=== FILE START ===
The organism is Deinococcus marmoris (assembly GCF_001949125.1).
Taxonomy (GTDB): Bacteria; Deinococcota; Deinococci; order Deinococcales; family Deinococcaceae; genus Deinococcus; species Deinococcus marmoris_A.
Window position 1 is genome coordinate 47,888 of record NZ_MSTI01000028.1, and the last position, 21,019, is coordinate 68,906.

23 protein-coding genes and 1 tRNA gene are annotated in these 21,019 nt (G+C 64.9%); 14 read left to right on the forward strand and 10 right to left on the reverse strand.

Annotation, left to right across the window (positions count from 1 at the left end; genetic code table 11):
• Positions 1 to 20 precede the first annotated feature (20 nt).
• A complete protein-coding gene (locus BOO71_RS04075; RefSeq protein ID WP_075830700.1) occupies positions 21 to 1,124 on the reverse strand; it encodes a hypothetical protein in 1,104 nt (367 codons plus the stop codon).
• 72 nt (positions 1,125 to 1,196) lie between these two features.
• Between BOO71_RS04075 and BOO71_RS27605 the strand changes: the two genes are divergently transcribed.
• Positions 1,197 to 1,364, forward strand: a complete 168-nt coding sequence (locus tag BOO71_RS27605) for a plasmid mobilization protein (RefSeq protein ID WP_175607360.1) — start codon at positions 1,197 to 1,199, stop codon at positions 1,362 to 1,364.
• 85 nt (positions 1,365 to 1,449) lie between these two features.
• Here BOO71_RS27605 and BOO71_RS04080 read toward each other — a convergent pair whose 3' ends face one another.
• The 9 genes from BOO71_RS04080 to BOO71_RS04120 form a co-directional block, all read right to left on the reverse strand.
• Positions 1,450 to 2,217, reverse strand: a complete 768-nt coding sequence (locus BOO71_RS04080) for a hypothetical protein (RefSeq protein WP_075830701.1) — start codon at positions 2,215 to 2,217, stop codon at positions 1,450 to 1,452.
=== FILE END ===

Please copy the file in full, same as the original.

The organism is Deinococcus marmoris (assembly GCF_001949125.1).
Taxonomy (GTDB): Bacteria; Deinococcota; Deinococci; order Deinococcales; family Deinococcaceae; genus Deinococcus; species Deinococcus marmoris_A.
Window position 1 is genome coordinate 47,888 of record NZ_MSTI01000028.1, and the last position, 21,019, is coordinate 68,906.

23 protein-coding genes and 1 tRNA gene are annotated in these 21,019 nt (G+C 64.9%); 14 read left to right on the forward strand and 10 right to left on the reverse strand.

Annotation, left to right across the window (positions count from 1 at the left end; genetic code table 11):
• Positions 1 to 20 precede the first annotated feature (20 nt).
• A complete protein-coding gene (locus BOO71_RS04075; RefSeq protein ID WP_075830700.1) occupies positions 21 to 1,124 on the reverse strand; it encodes a hypothetical protein in 1,104 nt (367 codons plus the stop codon).
• 72 nt (positions 1,125 to 1,196) lie between these two features.
• Between BOO71_RS04075 and BOO71_RS27605 the strand changes: the two genes are divergently transcribed.
• Positions 1,197 to 1,364, forward strand: a complete 168-nt coding sequence (locus tag BOO71_RS27605) for a plasmid mobilization protein (RefSeq protein ID WP_175607360.1) — start codon at positions 1,197 to 1,199, stop codon at positions 1,362 to 1,364.
• 85 nt (positions 1,365 to 1,449) lie between these two features.
• Here BOO71_RS27605 and BOO71_RS04080 read toward each other — a convergent pair whose 3' ends face one another.
• The 9 genes from BOO71_RS04080 to BOO71_RS04120 form a co-directional block, all read right to left on the reverse strand.
• Positions 1,450 to 2,217, reverse strand: a complete 768-nt coding sequence (locus BOO71_RS04080) for a hypothetical protein (RefSeq protein WP_075830701.1) — start codon at positions 2,215 to 2,217, stop codon at positions 1,450 to 1,452.